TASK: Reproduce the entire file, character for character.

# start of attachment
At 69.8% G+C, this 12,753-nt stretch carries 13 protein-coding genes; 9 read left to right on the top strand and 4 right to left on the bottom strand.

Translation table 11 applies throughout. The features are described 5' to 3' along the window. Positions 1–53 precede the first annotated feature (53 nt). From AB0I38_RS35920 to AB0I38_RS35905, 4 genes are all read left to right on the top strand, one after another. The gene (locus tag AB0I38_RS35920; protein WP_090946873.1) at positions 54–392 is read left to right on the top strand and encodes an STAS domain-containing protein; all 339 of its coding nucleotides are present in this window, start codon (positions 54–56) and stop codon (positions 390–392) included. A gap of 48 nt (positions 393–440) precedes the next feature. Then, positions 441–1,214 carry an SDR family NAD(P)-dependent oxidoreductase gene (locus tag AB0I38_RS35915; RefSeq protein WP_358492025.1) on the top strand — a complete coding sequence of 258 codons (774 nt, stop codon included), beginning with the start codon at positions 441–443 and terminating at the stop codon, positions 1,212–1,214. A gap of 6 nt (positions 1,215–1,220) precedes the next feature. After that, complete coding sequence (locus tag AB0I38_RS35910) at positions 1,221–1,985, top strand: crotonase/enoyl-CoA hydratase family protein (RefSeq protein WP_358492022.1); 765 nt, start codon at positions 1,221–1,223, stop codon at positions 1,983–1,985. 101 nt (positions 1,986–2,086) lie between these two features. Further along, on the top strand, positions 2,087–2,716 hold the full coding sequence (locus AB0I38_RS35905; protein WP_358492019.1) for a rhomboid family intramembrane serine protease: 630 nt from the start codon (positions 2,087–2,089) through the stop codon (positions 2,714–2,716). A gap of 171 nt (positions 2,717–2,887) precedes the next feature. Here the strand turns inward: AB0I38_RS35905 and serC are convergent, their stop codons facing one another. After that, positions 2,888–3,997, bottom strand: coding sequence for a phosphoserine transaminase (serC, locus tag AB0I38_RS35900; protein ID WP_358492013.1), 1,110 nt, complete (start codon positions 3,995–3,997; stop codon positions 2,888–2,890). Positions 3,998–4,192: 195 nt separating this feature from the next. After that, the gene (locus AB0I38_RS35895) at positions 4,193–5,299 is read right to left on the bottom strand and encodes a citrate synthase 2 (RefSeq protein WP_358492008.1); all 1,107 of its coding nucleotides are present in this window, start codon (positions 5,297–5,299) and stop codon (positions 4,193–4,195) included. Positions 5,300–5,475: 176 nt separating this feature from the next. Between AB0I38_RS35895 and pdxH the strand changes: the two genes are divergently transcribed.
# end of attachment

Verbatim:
At 69.8% G+C, this 12,753-nt stretch carries 13 protein-coding genes; 9 read left to right on the top strand and 4 right to left on the bottom strand.

Translation table 11 applies throughout. The features are described 5' to 3' along the window. Positions 1–53 precede the first annotated feature (53 nt). From AB0I38_RS35920 to AB0I38_RS35905, 4 genes are all read left to right on the top strand, one after another. The gene (locus tag AB0I38_RS35920; protein WP_090946873.1) at positions 54–392 is read left to right on the top strand and encodes an STAS domain-containing protein; all 339 of its coding nucleotides are present in this window, start codon (positions 54–56) and stop codon (positions 390–392) included. A gap of 48 nt (positions 393–440) precedes the next feature. Then, positions 441–1,214 carry an SDR family NAD(P)-dependent oxidoreductase gene (locus tag AB0I38_RS35915; RefSeq protein WP_358492025.1) on the top strand — a complete coding sequence of 258 codons (774 nt, stop codon included), beginning with the start codon at positions 441–443 and terminating at the stop codon, positions 1,212–1,214. A gap of 6 nt (positions 1,215–1,220) precedes the next feature. After that, complete coding sequence (locus tag AB0I38_RS35910) at positions 1,221–1,985, top strand: crotonase/enoyl-CoA hydratase family protein (RefSeq protein WP_358492022.1); 765 nt, start codon at positions 1,221–1,223, stop codon at positions 1,983–1,985. 101 nt (positions 1,986–2,086) lie between these two features. Further along, on the top strand, positions 2,087–2,716 hold the full coding sequence (locus AB0I38_RS35905; protein WP_358492019.1) for a rhomboid family intramembrane serine protease: 630 nt from the start codon (positions 2,087–2,089) through the stop codon (positions 2,714–2,716). A gap of 171 nt (positions 2,717–2,887) precedes the next feature. Here the strand turns inward: AB0I38_RS35905 and serC are convergent, their stop codons facing one another. After that, positions 2,888–3,997, bottom strand: coding sequence for a phosphoserine transaminase (serC, locus tag AB0I38_RS35900; protein ID WP_358492013.1), 1,110 nt, complete (start codon positions 3,995–3,997; stop codon positions 2,888–2,890). Positions 3,998–4,192: 195 nt separating this feature from the next. After that, the gene (locus AB0I38_RS35895) at positions 4,193–5,299 is read right to left on the bottom strand and encodes a citrate synthase 2 (RefSeq protein WP_358492008.1); all 1,107 of its coding nucleotides are present in this window, start codon (positions 5,297–5,299) and stop codon (positions 4,193–4,195) included. Positions 5,300–5,475: 176 nt separating this feature from the next. Between AB0I38_RS35895 and pdxH the strand changes: the two genes are divergently transcribed.